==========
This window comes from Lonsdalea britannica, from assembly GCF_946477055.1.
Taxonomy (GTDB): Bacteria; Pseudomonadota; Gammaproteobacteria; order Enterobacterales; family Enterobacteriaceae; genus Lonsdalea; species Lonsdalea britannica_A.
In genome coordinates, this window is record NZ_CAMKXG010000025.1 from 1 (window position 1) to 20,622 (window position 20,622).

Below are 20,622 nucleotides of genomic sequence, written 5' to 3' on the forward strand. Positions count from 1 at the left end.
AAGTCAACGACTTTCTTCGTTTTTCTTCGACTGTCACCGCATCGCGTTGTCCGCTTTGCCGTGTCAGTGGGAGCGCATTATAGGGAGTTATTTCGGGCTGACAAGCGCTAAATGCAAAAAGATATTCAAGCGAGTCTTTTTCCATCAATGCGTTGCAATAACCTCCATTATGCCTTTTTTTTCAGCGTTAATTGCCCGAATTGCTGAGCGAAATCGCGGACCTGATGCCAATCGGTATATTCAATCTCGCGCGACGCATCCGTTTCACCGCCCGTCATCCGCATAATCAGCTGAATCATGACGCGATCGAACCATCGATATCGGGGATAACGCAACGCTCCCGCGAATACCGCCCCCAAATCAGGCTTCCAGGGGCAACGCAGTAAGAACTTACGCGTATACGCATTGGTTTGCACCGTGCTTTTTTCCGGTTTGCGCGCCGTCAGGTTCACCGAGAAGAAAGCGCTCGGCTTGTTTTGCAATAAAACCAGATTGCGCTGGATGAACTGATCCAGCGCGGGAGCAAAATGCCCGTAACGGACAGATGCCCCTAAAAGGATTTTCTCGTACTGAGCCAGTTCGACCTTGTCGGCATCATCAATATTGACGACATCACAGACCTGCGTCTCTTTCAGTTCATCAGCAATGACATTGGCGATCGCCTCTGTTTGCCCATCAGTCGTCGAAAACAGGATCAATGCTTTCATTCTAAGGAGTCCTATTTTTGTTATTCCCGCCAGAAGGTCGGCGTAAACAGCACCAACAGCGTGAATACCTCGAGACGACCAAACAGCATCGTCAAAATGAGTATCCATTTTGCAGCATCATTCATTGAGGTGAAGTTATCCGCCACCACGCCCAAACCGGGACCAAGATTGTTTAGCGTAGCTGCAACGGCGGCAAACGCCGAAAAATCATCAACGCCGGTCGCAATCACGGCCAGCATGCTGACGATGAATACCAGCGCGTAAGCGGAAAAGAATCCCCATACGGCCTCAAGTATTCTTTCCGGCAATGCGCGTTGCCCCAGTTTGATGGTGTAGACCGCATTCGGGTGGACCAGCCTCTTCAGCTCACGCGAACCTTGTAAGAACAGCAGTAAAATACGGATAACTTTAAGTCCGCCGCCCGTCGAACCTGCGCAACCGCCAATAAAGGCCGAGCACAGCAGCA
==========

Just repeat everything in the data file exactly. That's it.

This window comes from Lonsdalea britannica, from assembly GCF_946477055.1.
Taxonomy (GTDB): Bacteria; Pseudomonadota; Gammaproteobacteria; order Enterobacterales; family Enterobacteriaceae; genus Lonsdalea; species Lonsdalea britannica_A.
In genome coordinates, this window is record NZ_CAMKXG010000025.1 from 1 (window position 1) to 20,622 (window position 20,622).

Below are 20,622 nucleotides of genomic sequence, written 5' to 3' on the forward strand. Positions count from 1 at the left end.
AAGTCAACGACTTTCTTCGTTTTTCTTCGACTGTCACCGCATCGCGTTGTCCGCTTTGCCGTGTCAGTGGGAGCGCATTATAGGGAGTTATTTCGGGCTGACAAGCGCTAAATGCAAAAAGATATTCAAGCGAGTCTTTTTCCATCAATGCGTTGCAATAACCTCCATTATGCCTTTTTTTTCAGCGTTAATTGCCCGAATTGCTGAGCGAAATCGCGGACCTGATGCCAATCGGTATATTCAATCTCGCGCGACGCATCCGTTTCACCGCCCGTCATCCGCATAATCAGCTGAATCATGACGCGATCGAACCATCGATATCGGGGATAACGCAACGCTCCCGCGAATACCGCCCCCAAATCAGGCTTCCAGGGGCAACGCAGTAAGAACTTACGCGTATACGCATTGGTTTGCACCGTGCTTTTTTCCGGTTTGCGCGCCGTCAGGTTCACCGAGAAGAAAGCGCTCGGCTTGTTTTGCAATAAAACCAGATTGCGCTGGATGAACTGATCCAGCGCGGGAGCAAAATGCCCGTAACGGACAGATGCCCCTAAAAGGATTTTCTCGTACTGAGCCAGTTCGACCTTGTCGGCATCATCAATATTGACGACATCACAGACCTGCGTCTCTTTCAGTTCATCAGCAATGACATTGGCGATCGCCTCTGTTTGCCCATCAGTCGTCGAAAACAGGATCAATGCTTTCATTCTAAGGAGTCCTATTTTTGTTATTCCCGCCAGAAGGTCGGCGTAAACAGCACCAACAGCGTGAATACCTCGAGACGACCAAACAGCATCGTCAAAATGAGTATCCATTTTGCAGCATCATTCATTGAGGTGAAGTTATCCGCCACCACGCCCAAACCGGGACCAAGATTGTTTAGCGTAGCTGCAACGGCGGCAAACGCCGAAAAATCATCAACGCCGGTCGCAATCACGGCCAGCATGCTGACGATGAATACCAGCGCGTAAGCGGAAAAGAATCCCCATACGGCCTCAAGTATTCTTTCCGGCAATGCGCGTTGCCCCAGTTTGATGGTGTAGACCGCATTCGGGTGGACCAGCCTCTTCAGCTCACGCGAACCTTGTAAGAACAGCAGTAAAATACGGATAACTTTAAGTCCGCCGCCCGTCGAACCTGCGCAACCGCCAATAAAGGCCGAGCACAGCAGCA